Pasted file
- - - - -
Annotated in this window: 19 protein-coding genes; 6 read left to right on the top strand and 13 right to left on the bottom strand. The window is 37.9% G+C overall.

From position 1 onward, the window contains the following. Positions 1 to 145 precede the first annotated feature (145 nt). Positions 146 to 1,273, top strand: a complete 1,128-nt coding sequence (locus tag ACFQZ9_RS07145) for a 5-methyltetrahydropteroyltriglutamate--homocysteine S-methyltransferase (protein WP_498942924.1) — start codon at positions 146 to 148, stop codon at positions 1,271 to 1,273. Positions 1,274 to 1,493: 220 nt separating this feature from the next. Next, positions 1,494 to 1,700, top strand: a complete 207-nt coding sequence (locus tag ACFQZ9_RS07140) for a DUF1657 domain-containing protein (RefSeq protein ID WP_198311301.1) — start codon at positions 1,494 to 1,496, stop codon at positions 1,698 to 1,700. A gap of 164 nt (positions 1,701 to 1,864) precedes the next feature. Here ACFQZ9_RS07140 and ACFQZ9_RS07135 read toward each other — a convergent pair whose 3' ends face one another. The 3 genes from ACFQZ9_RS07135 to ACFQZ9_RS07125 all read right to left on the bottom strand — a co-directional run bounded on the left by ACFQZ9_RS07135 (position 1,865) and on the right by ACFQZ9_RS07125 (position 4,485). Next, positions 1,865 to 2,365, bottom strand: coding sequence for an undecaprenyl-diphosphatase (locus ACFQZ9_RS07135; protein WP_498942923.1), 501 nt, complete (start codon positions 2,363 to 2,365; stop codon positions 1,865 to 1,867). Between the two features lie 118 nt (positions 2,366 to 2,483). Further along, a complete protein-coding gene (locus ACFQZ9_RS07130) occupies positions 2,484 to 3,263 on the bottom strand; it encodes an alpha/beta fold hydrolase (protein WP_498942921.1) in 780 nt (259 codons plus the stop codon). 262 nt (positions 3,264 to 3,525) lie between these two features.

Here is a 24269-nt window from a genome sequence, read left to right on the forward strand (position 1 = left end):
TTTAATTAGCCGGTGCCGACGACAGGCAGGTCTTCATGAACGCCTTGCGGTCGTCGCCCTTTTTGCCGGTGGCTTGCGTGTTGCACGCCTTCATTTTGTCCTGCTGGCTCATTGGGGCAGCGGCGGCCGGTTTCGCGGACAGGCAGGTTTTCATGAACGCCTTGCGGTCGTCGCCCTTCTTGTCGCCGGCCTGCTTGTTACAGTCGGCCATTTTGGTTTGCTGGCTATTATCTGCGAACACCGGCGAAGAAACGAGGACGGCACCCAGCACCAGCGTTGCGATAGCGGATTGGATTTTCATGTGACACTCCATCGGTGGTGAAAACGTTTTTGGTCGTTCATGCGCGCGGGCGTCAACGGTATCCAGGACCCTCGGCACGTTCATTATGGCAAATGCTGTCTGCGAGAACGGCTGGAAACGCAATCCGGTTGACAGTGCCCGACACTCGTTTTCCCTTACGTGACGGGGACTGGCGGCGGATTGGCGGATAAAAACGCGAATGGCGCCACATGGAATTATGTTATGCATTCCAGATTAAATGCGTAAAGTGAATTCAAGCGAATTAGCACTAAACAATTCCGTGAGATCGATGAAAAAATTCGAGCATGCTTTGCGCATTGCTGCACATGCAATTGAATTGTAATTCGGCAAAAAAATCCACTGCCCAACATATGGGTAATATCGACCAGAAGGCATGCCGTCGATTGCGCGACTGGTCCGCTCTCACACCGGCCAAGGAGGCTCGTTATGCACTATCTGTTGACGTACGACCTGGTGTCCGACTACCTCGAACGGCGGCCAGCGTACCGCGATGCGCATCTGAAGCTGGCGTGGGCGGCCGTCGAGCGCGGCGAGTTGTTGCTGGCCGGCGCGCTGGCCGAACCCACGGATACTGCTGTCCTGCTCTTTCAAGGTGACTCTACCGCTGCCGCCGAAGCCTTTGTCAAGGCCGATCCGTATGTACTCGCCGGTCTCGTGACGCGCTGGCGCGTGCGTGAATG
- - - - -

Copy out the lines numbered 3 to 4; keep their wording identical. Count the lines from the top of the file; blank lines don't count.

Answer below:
Here is a 24269-nt window from a genome sequence, read left to right on the forward strand (position 1 = left end):
TTTAATTAGCCGGTGCCGACGACAGGCAGGTCTTCATGAACGCCTTGCGGTCGTCGCCCTTTTTGCCGGTGGCTTGCGTGTTGCACGCCTTCATTTTGTCCTGCTGGCTCATTGGGGCAGCGGCGGCCGGTTTCGCGGACAGGCAGGTTTTCATGAACGCCTTGCGGTCGTCGCCCTTCTTGTCGCCGGCCTGCTTGTTACAGTCGGCCATTTTGGTTTGCTGGCTATTATCTGCGAACACCGGCGAAGAAACGAGGACGGCACCCAGCACCAGCGTTGCGATAGCGGATTGGATTTTCATGTGACACTCCATCGGTGGTGAAAACGTTTTTGGTCGTTCATGCGCGCGGGCGTCAACGGTATCCAGGACCCTCGGCACGTTCATTATGGCAAATGCTGTCTGCGAGAACGGCTGGAAACGCAATCCGGTTGACAGTGCCCGACACTCGTTTTCCCTTACGTGACGGGGACTGGCGGCGGATTGGCGGATAAAAACGCGAATGGCGCCACATGGAATTATGTTATGCATTCCAGATTAAATGCGTAAAGTGAATTCAAGCGAATTAGCACTAAACAATTCCGTGAGATCGATGAAAAAATTCGAGCATGCTTTGCGCATTGCTGCACATGCAATTGAATTGTAATTCGGCAAAAAAATCCACTGCCCAACATATGGGTAATATCGACCAGAAGGCATGCCGTCGATTGCGCGACTGGTCCGCTCTCACACCGGCCAAGGAGGCTCGTTATGCACTATCTGTTGACGTACGACCTGGTGTCCGACTACCTCGAACGGCGGCCAGCGTACCGCGATGCGCATCTGAAGCTGGCGTGGGCGGCCGTCGAGCGCGGCGAGTTGTTGCTGGCCGGCGCGCTGGCCGAACCCACGGATACTGCTGTCCTGCTCTTTCAAGGTGACTCTACCGCTGCCGCCGAAGCCTTTGTCAAGGCCGATCCGTATGTACTCGCCGGTCTCGTGACGCGCTGGCGCGTGCGTGAATG